Concerned about getting enough protein on a vegan plant-based diet? Where do you get it? How much is enough? In this interview, Dr. Michael Greger addresses common questions about plant-based protein (and busts a few myths along the way!)
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How to get protein on a plant-based diet is one of the most common nutritional concerns for new vegans and people considering going vegan. What are the best plant-based sources of protein? Can you even get enough protein on a plant-based diet?
If you’re not familiar with Dr. Greger, he’s a licensed general practitioner specializing in clinical nutrition, an author, and an internationally-recognized speaker on nutrition, food safety, and public health issues.
This interview is the first in the Vegan Nutrition Concerns Series with Dr. Greger. This series addresses common nutrient-specific concerns when transitioning to a plant-based diet, and touches upon the health impact of animal products.
The following transcript of my interview with Dr. Greger (from the video above) is edited for clarity. I’ve also changed the order and structure of his responses for better readability.
Dr Greger: It’s the source [of the protein] that matters. [Whether] we’re talking about carbs, fat, or protein—it’s really the source [that matters]. Carbs [can be] lentils and lollipops. Fat can be Crisco and lard, or it can be walnuts.
The protein “superstars” of the plant kingdom are the legumes: beans, peas, chickpeas, split peas, lentils. We should all be including legumes in our daily diet. [They] are packed with all sorts of wonderful things.
You [can also] get proteins from whole grains, nuts, and seeds, and [other] things. But I encourage people to eat legumes every day because they’re so powerful in supporting a healthy, long life.
In my interview with Dr. Greger, my initial question was regarding dietary protein sources when not consuming animal products. In his response, Dr. Greger ventured into a commentary on this hyper-fixation with adequate dietary protein.
Dr Greger: It’s surprising there’s so much fuss [about protein]. The average requirement is about 42 grams. Meat eaters get about 75 grams, and so do vegans, and so do vegetarians.
Everybody gets about 70% more protein than they need.1 They only need about 0.8 grams per kilogram [of] healthy body weight.
In a…survey that the government does every few years—about 3% [of people] are not getting enough protein.2 But that’s just because they’re typically not eating a lot.
If you don’t eat enough food, you don’t eat enough protein. So, if you’re on a severely calorie-restricted diet, you have to be more careful about nutrients.
While this interview is about plant-based protein, Dr. Greger brought up an important point. While we tend to wring our hands over getting enough protein, another nutrient with statistically significant deficiency data goes largely unaddressed.
The question isn’t “where do you get your protein?” the question should be “where do you get your fiber?” because fiber is the one that 97% [of Americans] don’t even reach the recommended daily minimum.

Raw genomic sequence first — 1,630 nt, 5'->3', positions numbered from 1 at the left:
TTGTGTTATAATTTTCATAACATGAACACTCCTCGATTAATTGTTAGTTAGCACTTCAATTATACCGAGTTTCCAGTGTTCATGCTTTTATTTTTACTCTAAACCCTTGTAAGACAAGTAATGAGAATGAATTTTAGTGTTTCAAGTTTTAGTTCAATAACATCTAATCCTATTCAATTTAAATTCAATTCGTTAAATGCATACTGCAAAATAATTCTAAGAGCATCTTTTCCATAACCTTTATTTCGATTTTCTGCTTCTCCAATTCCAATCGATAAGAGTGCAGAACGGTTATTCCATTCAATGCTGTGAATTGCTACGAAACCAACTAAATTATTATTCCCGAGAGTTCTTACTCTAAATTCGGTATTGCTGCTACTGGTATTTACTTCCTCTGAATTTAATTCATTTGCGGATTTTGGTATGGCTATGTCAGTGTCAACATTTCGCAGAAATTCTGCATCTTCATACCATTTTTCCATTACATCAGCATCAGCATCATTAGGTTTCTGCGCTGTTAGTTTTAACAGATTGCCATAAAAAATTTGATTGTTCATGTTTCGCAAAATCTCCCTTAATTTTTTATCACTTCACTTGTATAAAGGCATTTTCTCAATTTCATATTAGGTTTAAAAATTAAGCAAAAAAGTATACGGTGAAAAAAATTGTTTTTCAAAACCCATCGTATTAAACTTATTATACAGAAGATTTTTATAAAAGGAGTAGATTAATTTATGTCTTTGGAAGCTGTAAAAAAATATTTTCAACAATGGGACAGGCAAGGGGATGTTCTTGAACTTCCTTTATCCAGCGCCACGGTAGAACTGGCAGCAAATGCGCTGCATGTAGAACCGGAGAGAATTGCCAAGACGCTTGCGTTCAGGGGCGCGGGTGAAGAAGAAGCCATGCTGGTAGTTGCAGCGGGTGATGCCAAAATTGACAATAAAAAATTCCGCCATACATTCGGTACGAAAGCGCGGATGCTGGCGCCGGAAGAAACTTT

Getting sufficient amounts [of fiber] lower[s] rates of cancer, heart disease, diabetes, obesity, and hypertension.4 And so, these are the nutrients we have to think about getting enough of [when] living basically anywhere in the industrialized world.
I hope you enjoyed hearing from Dr. Greger on the issue of protein in a plant-based vegan diet.
Remember, a vegan diet can be as varied as you want and can come in countless forms. Veganism doesn’t dictate what you can eat—just what (or, more accurately, whom) you don’t eat!
If you need some guidance on going vegan, check out the free How to Go Vegan Guide!
I’d love to hear from you on this: where do you get your protein? Let me know in the comments!
— Emily Moran Barwick
Please note that when it comes to your health and nutrition, there is no substitute for the guidance of a trained medical professional, especially if you have any medical conditions or complications.
Finding a plant-based provider can be challenging, depending on your location and health insurance (or lack thereof). In the accordion below are online directories for plant-based providers. I hope to expand the list to include ones that serve more countries. If you know of any additional directories, please let me know!
Plant-based medical provider directories
Please note: in listing these directories, I am not recommending or endorsing them or any health care providers listed within them.
- The Physicians Committee for Responsible Medicine (PCRM) (Worldwide)
- Plantrician Providers (U.S.)
- Plant-Based Health Professionals (UK)
- Plant-Based Canada (Canada)
- Vegan Friendly Registered Dietitians (Worldwide – telehealth) from Challenge22
Do you know of other directories? Especially ones serving more parts of the world? Please let me know!
MORE FROM THE VEGAN NUTRITION CONCERNS SERIES:
- The Crime Of Raising Vegan Kids | When Diet Is Deadly
- How NOT To DIE: Foods That Add Years | Dr. Michael Greger
- Deadly Nutrition: The REAL Dietary Killers | Dr. Michael Greger
- How to Get Carnitine, Carnosine & Creatine on a Vegan Diet | Dr. Michael Greger of Nutritionfacts.org
- How to Get Iodine on a Plant-Based Vegan Diet | Dr. Michael Greger of Nutritionfacts.org
- How to Get Zinc on a Plant-Based Vegan Diet | Dr. Michael Greger of Nutritionfacts.org
- How to Get Vitamin B12 on a Plant-Based Vegan Diet | Dr. Michael Greger of Nutritionfacts.org
- How to Get Vitamin D on a Plant-Based Vegan Diet | Dr. Michael Greger of Nutritionfacts.org
- How to Get Iron on a Plant-Based Vegan Diet | Dr. Michael Greger of NutritionFacts.org
- How to Get Calcium on a Plant-Based Vegan Diet | Dr. Michael Greger of Nutritionfacts.org